So, I've been slow on the updates lately, partially because I've been trying to get out of the house and get a little more active.
As part of this effort, last night I trucked on our to Silver Spring, MD to attend the premier of Jeff Krulik's "Heavy Metal Picnic" at the American Film Institute.
For those who don't know, Jeff Krulik is the co-creator of the cult masterpiece, "Heavy Metal Parking Lot". On top of being a pop culture touchstone, Krulik is a guy I've gotten to know fairly well in the past seven or eight years, and someone I consider a heck of a nice person. As such, it was kind of important to me to show up and support him.
Little did I know that much of the metro D.C. area had the same idea; it was a packed house, and easily the best attended (and most enthusiastically-attended) event I've ever seen Jeff participate in). More on that later....
Despite the fact that "Heavy Metal Picnic" follows much the same style as "Heavy Metal Parking Lot" (roaming cameraman captures extremely drunk early 80s redneck kids partying outdoors in an an unsupervised location), "Heavy Metal Picnic" wasn't actually shot by Krulik. In fact, it was shot by one of the partygoers, a big lug names Rudy Childs, who had the forethought to bring his novel-at-the-time camcorder to The Full Moon Jamboree, a massively oversold field party in ultra-posh Potomac, Maryland. In an odd moment of serendipity, Childs just happened to shoot a hell of a lot of the same kinds of kids doing the same kinds of things that Krulik would capture a year later in the parking lot of the Capital Centre before a summertime Judas Priest concert.
Krulik did, however, direct the film. And with the help of editor, Greg DeLiso, he packaged it into a far more complete (though occasionally bumpy) document.
In fact, "Heavy Metal Picnic" is a real extension of its cousin film. Krulik had little trouble tracking down the various partygoers, organizers and bands that played the Full Moon Jamboree, and gave generous amounts of time to many of them. And by incorporating the perspectives of the 40-and50-something versions of the wasted youth captured in the footage from 1985, it sends a message about the circle of friendship...about how important those seemingly fleeting moments of youth are -- especially the ones that you're so quick to dismiss as stuff you used to do when you were a dumb kid.
Part of what impresses me about Krulick's style, is that when interviewing the party-goers as adults he treats them all with a respect for their dignity and a sincere curiosity about their opinions and memories. At no point do you get the sense that he's mocking them - despite the fact that a certain kind of mean-spirited snobbery is exactly what draws so many viewers to Krulik's signature film.
That's not to say that Jeff coddles his subjects. He absolutely recognizes when a subject has drunkenly talked himself into a pile of mud, and he knows that this often means comedy gold.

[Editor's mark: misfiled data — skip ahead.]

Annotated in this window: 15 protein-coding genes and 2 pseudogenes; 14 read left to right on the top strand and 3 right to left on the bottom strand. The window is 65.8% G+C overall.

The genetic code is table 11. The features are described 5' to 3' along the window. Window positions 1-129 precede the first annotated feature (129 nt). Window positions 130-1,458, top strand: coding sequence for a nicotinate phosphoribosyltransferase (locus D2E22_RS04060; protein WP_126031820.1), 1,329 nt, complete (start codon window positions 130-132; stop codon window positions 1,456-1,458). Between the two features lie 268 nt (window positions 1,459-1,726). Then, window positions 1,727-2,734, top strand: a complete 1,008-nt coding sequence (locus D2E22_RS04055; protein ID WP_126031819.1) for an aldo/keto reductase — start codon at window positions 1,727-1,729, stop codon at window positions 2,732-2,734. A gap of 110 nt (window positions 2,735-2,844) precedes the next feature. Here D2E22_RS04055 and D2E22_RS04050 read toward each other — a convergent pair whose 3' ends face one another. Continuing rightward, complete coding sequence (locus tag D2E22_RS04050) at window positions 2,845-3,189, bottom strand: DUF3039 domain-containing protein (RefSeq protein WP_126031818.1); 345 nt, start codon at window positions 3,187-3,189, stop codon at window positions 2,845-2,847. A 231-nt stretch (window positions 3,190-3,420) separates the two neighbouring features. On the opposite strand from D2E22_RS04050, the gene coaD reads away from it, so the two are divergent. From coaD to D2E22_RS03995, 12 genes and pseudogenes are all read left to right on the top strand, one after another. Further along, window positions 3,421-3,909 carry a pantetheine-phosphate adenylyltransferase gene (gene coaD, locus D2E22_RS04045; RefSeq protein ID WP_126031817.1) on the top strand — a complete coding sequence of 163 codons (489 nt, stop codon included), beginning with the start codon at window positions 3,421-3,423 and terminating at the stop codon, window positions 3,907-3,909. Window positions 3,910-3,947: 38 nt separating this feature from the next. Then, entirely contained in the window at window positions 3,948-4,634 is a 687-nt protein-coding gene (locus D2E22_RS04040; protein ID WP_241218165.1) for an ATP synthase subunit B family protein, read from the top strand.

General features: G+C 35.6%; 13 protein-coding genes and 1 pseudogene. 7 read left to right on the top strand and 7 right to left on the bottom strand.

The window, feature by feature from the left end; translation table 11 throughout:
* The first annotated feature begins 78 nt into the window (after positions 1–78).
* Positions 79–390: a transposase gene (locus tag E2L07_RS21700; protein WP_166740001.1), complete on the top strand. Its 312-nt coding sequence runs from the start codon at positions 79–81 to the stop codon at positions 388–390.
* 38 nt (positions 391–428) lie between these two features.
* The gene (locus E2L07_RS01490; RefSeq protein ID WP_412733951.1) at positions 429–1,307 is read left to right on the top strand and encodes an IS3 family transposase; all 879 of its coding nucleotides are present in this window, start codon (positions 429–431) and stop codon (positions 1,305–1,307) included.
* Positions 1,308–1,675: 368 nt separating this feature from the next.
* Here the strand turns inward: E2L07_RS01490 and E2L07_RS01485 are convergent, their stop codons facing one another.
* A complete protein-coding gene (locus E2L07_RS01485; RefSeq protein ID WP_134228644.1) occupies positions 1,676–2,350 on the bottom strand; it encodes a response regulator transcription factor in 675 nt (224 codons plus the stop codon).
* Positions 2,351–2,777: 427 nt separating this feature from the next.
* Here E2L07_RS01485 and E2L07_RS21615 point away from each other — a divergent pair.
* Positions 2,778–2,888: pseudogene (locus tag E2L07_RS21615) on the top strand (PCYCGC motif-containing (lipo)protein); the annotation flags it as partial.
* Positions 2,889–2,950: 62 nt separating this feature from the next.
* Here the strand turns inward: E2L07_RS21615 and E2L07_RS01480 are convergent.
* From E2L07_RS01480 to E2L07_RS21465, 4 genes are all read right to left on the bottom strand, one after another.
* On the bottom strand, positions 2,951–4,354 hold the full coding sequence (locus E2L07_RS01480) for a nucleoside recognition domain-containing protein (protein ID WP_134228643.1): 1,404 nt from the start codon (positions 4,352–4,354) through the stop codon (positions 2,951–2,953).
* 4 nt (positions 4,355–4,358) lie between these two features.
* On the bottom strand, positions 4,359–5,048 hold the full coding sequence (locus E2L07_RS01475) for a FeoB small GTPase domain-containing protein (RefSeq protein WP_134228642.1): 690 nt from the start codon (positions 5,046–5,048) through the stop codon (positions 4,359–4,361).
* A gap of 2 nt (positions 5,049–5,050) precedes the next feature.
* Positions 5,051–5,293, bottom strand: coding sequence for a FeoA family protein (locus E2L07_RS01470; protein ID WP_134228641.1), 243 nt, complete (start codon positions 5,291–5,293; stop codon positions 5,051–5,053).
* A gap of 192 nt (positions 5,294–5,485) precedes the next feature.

As I mentioned before, the place was packed. Not only were most of the major subjects of the film in attendance, but so was a large swath of the D.C. independent filmmaker/documentarian community, a handful of musicians, some friends and fans of Krulik's, and damn near every single 1980s redneck who was in attendance at the Full Moon Jamboree -- all of whom provided a steady rotation of Bronx cheers and comments from the peanut gallery throughout the film.
(Among them was this one fucking aging hipster goofball tool that I run into at least once a year, usually with his loudmouthed wife. I have never been introduced to this nutsack, but I seem to run into him at shows, in bars, at Fort Reno, and even once at a Nationals game. Aside from just being kind of annoying and loud, I have no idea why he sets me off to the extent that he does, but I have to tell you, every single time I see this guy I want to kick him in the nuts, then go to church and pray that I don't morph into him at the age of 45).
But that doesn't matter. What matters is that Jeff Krulik has made another film that brings back memories of a forgotten time. As I look around Washington and see it changing faster than ever, I have no doubt in my mind that there may be nothing more important to the preservation of a scene (or a mini- or micro-scene, such as my own moments on 14th street in the mid-to-late-90's), than dedicated archivists......your photographers and zine writers and the like.
In an era of flip cams, digital cameras and blogs, it is now easier than ever to capture these moments in time....and that's seriously important. But it also should serve as a reminder than guys like Jeff Krulik (and Rudy Childs) were doing something equally or even arguably more important back in 85-86, when few others were doing so.
So, take a moment and check out Jeff's site if you get a chance. He's done a hell of a lot more than Heavy Metal Parking Lot and Heavy Metal Picnic, and I think he deserves a lot more credit than he tends to get.
("I Created Lancelot Link" has always been my personal favorite).